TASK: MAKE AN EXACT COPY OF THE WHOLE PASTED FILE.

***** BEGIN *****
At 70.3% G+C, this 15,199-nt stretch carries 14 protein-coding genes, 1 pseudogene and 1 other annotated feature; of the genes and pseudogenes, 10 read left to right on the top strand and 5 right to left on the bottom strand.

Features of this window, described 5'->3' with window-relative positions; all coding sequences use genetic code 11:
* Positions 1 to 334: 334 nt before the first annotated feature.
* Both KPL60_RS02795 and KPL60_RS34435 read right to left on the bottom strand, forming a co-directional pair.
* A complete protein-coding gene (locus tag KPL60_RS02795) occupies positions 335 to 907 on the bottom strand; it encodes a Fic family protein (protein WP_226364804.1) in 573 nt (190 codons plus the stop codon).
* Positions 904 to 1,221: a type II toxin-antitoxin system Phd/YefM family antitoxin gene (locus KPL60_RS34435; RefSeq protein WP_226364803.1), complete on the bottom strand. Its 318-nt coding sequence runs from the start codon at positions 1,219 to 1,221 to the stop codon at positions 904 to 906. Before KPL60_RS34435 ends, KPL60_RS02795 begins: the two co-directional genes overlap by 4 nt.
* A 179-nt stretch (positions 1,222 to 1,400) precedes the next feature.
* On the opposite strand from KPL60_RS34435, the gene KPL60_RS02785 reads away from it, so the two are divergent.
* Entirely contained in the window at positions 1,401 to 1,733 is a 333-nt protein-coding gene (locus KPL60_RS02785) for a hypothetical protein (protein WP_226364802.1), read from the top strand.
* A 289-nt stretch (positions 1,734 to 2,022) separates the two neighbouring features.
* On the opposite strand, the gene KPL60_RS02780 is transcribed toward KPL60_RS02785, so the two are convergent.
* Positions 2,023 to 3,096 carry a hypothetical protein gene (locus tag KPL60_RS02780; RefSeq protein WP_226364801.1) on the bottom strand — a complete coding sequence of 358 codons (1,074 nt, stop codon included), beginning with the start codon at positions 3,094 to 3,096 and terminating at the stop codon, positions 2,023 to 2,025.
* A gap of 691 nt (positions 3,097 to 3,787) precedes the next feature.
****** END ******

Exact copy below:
At 70.3% G+C, this 15,199-nt stretch carries 14 protein-coding genes, 1 pseudogene and 1 other annotated feature; of the genes and pseudogenes, 10 read left to right on the top strand and 5 right to left on the bottom strand.

Features of this window, described 5'->3' with window-relative positions; all coding sequences use genetic code 11:
* Positions 1 to 334: 334 nt before the first annotated feature.
* Both KPL60_RS02795 and KPL60_RS34435 read right to left on the bottom strand, forming a co-directional pair.
* A complete protein-coding gene (locus tag KPL60_RS02795) occupies positions 335 to 907 on the bottom strand; it encodes a Fic family protein (protein WP_226364804.1) in 573 nt (190 codons plus the stop codon).
* Positions 904 to 1,221: a type II toxin-antitoxin system Phd/YefM family antitoxin gene (locus KPL60_RS34435; RefSeq protein WP_226364803.1), complete on the bottom strand. Its 318-nt coding sequence runs from the start codon at positions 1,219 to 1,221 to the stop codon at positions 904 to 906. Before KPL60_RS34435 ends, KPL60_RS02795 begins: the two co-directional genes overlap by 4 nt.
* A 179-nt stretch (positions 1,222 to 1,400) precedes the next feature.
* On the opposite strand from KPL60_RS34435, the gene KPL60_RS02785 reads away from it, so the two are divergent.
* Entirely contained in the window at positions 1,401 to 1,733 is a 333-nt protein-coding gene (locus KPL60_RS02785) for a hypothetical protein (protein WP_226364802.1), read from the top strand.
* A 289-nt stretch (positions 1,734 to 2,022) separates the two neighbouring features.
* On the opposite strand, the gene KPL60_RS02780 is transcribed toward KPL60_RS02785, so the two are convergent.
* Positions 2,023 to 3,096 carry a hypothetical protein gene (locus tag KPL60_RS02780; RefSeq protein WP_226364801.1) on the bottom strand — a complete coding sequence of 358 codons (1,074 nt, stop codon included), beginning with the start codon at positions 3,094 to 3,096 and terminating at the stop codon, positions 2,023 to 2,025.
* A gap of 691 nt (positions 3,097 to 3,787) precedes the next feature.